As we (the car) climbed, there was a very noticeable change in forest type, as blue pine trees gave way to aromatic juniper, hemlock, spruce, and silver fir, which finally gave way to fragrant shrubs, open meadows, and moss. With their sacred importance, these forests are strictly protected, meaning that no one is allowed to cut the trees here. Juniper might be the most sacred tree for the Bhutanese, as it's twigs represent life, it's potent incense considered to be the perfume of the Gods, and the tree itself the home and representation of the fertility goddess. It is burned in most homes (usually in the altar room, which most if not all homes here have) and in monasteries.

Up at Chele La, we were blessed with our fair share of stunning views, all around. Prayer flags beating to the force of high winds, I began to realize that these simple experiences are the stuff of the Good Life.

bhutan -25
Up at Chele la pass, there was this cool view boasting some of the Himalayas' highest mountains. Jomolhari, with its peak at around 20,000 Ft., is the white capped one on the left. I noticed this fantastic opportunity created by the prayer flags, since I've been exploring the use of objects in a scene as frames to point the viewer's attention to a central subject.

     As we drove down the road on our descent back to Paro, we noticed these Indians heating and pushing around tar. Chencho told me that they are migrant workers under hire by Project DANTAK, which has been building Bhutan's motorable roads for 50 years now (with Bhutan's first road built in 1960). They usually stay in tents and move around as their project location changes. I got out of the car, and started to investigate their work and living spaces; no one seemed to mind that I was snooping around. Their tents are very minimalist, probably not very pleasant to stay in. Luckily water in the this region is clean, due to the altitude, and it's dry enough this time of the year to make a fire relatively easy.
      It was really striking and unnerving to learn about the poor health standards these workers are dealing with, especially when you consider the proximity of these working areas to the tents. In order to pave these road, tar is freely burned, releasing all sorts of toxic fumes into the air. The people are not given any type of protective masks to protect them from the gases and soot released from this burning. Probably a cost-cutting measure by their bosses, but I don't know the whole story of this so can't say for sure. These workers bring their kids with them (since their time in Bhutan usually extends to years), and the kids are often nearby the sites of tar heating, inhaling all of this crap in the air. Clearly some serious health standards being ignored, putting these kids in serious danger. There are schools that have been established for the children of the Project DANTAK workers. I do wish I could have investigated the state of those schools, since I really do not know anything about their quality, or what percent of the children who should be going to school actually end up going (whether because of limited space or some other reason).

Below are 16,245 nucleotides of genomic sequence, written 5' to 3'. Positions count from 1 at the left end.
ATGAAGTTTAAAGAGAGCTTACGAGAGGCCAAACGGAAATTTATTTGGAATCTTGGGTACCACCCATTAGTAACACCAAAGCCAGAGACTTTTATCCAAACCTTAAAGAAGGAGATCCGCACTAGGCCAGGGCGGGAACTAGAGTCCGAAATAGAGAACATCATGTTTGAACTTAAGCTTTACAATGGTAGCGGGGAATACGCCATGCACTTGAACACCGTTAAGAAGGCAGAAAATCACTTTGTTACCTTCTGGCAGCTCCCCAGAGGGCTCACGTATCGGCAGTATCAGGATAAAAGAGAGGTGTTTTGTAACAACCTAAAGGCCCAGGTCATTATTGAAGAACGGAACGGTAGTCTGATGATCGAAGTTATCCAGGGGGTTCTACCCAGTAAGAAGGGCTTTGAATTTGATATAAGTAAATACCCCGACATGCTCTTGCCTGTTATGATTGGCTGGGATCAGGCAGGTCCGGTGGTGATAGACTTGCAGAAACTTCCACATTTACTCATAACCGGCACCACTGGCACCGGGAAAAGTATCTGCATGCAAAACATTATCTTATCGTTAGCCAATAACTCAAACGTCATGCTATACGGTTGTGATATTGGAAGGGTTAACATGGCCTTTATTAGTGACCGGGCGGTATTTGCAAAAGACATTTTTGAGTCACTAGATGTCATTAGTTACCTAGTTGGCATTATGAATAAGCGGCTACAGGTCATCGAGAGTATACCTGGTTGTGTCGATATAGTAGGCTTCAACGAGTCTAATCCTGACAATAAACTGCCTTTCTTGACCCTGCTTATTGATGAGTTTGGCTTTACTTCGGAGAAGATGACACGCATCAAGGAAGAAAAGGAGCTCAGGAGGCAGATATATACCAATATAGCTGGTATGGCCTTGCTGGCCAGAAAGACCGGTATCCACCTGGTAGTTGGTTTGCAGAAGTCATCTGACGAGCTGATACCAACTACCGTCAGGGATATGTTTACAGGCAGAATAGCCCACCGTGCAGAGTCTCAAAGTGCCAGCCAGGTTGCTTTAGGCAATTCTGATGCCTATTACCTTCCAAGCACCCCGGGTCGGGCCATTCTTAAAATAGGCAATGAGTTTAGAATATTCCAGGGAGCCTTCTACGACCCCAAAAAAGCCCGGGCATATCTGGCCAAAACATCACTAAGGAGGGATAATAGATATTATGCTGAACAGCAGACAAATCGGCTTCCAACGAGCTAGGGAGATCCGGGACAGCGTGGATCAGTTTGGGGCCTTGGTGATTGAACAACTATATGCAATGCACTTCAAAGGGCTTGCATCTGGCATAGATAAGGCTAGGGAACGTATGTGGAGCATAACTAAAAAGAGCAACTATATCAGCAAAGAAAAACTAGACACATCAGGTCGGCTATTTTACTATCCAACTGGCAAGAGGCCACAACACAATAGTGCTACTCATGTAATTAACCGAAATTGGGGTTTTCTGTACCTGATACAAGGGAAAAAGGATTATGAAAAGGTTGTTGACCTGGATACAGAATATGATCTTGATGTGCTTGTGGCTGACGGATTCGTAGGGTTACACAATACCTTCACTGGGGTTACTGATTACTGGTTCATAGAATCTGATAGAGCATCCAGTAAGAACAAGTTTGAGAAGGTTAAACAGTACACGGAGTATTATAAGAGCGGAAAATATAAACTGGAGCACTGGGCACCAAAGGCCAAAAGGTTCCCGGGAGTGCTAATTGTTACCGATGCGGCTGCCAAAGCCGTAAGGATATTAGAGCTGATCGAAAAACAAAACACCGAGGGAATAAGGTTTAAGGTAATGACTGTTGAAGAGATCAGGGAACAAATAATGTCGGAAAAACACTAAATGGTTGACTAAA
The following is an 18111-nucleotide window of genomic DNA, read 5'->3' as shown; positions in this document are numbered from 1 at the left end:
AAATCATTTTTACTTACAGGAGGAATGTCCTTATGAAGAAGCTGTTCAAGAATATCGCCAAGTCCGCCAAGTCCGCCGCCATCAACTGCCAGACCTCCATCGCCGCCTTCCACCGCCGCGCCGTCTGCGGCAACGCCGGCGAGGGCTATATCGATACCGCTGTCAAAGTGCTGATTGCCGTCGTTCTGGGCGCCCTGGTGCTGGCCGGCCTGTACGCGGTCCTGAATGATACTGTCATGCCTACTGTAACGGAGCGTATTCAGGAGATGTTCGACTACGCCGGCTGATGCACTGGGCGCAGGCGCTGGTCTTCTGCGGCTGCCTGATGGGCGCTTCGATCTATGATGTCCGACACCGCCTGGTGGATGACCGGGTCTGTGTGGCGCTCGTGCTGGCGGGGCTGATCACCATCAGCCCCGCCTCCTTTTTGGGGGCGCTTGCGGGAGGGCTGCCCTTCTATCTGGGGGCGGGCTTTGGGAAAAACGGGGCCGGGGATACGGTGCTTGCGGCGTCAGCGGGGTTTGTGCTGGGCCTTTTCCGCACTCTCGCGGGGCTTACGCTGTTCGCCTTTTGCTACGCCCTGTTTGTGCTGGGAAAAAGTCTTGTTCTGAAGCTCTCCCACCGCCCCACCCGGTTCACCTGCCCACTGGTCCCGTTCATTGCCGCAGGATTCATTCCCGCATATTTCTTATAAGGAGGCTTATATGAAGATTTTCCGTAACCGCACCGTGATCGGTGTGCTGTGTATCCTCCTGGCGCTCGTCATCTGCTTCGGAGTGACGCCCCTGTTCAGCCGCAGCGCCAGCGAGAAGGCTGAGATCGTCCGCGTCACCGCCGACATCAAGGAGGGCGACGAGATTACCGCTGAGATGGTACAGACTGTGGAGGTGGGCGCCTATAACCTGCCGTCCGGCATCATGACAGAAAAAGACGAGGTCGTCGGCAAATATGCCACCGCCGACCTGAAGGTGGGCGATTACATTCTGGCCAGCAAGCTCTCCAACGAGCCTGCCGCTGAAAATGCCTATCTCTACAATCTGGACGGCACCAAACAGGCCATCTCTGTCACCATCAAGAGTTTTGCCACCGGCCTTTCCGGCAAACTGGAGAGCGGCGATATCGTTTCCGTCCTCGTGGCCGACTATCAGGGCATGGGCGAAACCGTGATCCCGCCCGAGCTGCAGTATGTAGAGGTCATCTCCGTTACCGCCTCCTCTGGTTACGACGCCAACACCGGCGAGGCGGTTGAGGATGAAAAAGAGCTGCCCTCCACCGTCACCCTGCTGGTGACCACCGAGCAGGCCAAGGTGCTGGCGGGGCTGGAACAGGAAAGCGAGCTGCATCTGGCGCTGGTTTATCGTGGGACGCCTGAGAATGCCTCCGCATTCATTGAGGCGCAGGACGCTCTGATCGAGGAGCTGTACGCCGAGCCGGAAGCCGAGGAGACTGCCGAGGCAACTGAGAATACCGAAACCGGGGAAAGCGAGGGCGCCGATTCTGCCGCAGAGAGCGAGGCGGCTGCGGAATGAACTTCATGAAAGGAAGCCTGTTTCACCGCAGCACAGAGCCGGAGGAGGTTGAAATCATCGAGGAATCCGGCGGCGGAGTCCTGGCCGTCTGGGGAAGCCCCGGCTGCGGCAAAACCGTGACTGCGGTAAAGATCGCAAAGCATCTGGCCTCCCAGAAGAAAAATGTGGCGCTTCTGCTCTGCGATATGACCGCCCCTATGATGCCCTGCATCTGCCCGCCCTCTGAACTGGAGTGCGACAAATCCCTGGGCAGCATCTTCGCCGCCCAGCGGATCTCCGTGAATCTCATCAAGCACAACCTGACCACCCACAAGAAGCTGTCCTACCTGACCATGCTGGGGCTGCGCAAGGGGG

Occupational Hazards of Project DANTAK
This guy is working with Project Dentak, an initiative which brings Indian migrant workers to Bhutan to pave Bhutan's roads. I think he poured some oil or maybe tar into the flame and it just burst unexpectedly. To me this image adequately represents the dangers of this type of work, along with the poor health standards under which the people are working.
A little down the road, we met some of the cutest, most photogenic, children I've ever encountered. They made love to the camera, so to speak.

bhutan -40

Some Nepali kids I saw at the roadside. I think their parents work for the Dentak road building project, and so they probably migrate quite often, living in tents or pretty rundown shacks like the one behind them. Like many kids, these were just pure naturals with a lot of character.

Wednesday, April 13, 2011

Kuzu Zampola, Druk-Yul! / What's up, Land of the Thunder Dragon!

I'm back from my very much unplanned blogging hiatus. I guess I've been focusing much more on my photography and lab work, but of course I've been taking notes on my experiences over the past months. Somehow that never carried over into cyberspace. I'm planning to backtrack my steps and fill you all in on some amazing experiences I've had the privilege to enjoy in the past months.

Most significant I would say has been my recent (March 1-15) trip to Bhutan, a tiny little Buddhist kingdom in the Eastern Himalayas, surrounded by countries like Nepal and India, with Tibet just over some really tall and insurmountable rock. In an earlier post, I expressed my interest in traveling to this last Shangri-la, though originally I had thought about joining National Geographic's expedition to Bhutan. Of course then I found out that I'm pretty darn lucky, as Chencho Dorji, research officer from the National Biodiversity Centre in Bhutan, had visited SBC a month before I first arrived, and left an open invitation to all the staff. I was encouraged to pursue his council on planning my trip, and over facebook, we became friends and he expressed his commitment to giving me the "total experience" [of Bhutan]. He was able to get me a visa (natives are allowed 2 visas that they may extend to outsiders), saving me around $200/day over a 15 day trip. Of course I didn't know this at the time, but this amicable fellow also has a tour guide license and knows a great deal about his country, especially botany/ethnobotanical traditions. An added twist of fate/fortune made it so the Enrichment conference (Present your work for 20 minutes, shmooze and booze in Bangkok for 4 days) for Fulbrighters in S.E. Asia was planned to start the day after I finished my Bhutan trip, and that the event would be in one of only three cities providing flights to Bhutan's single airport in Paro. Fulbright would cover my trips between Kuching and Bangkok. Win.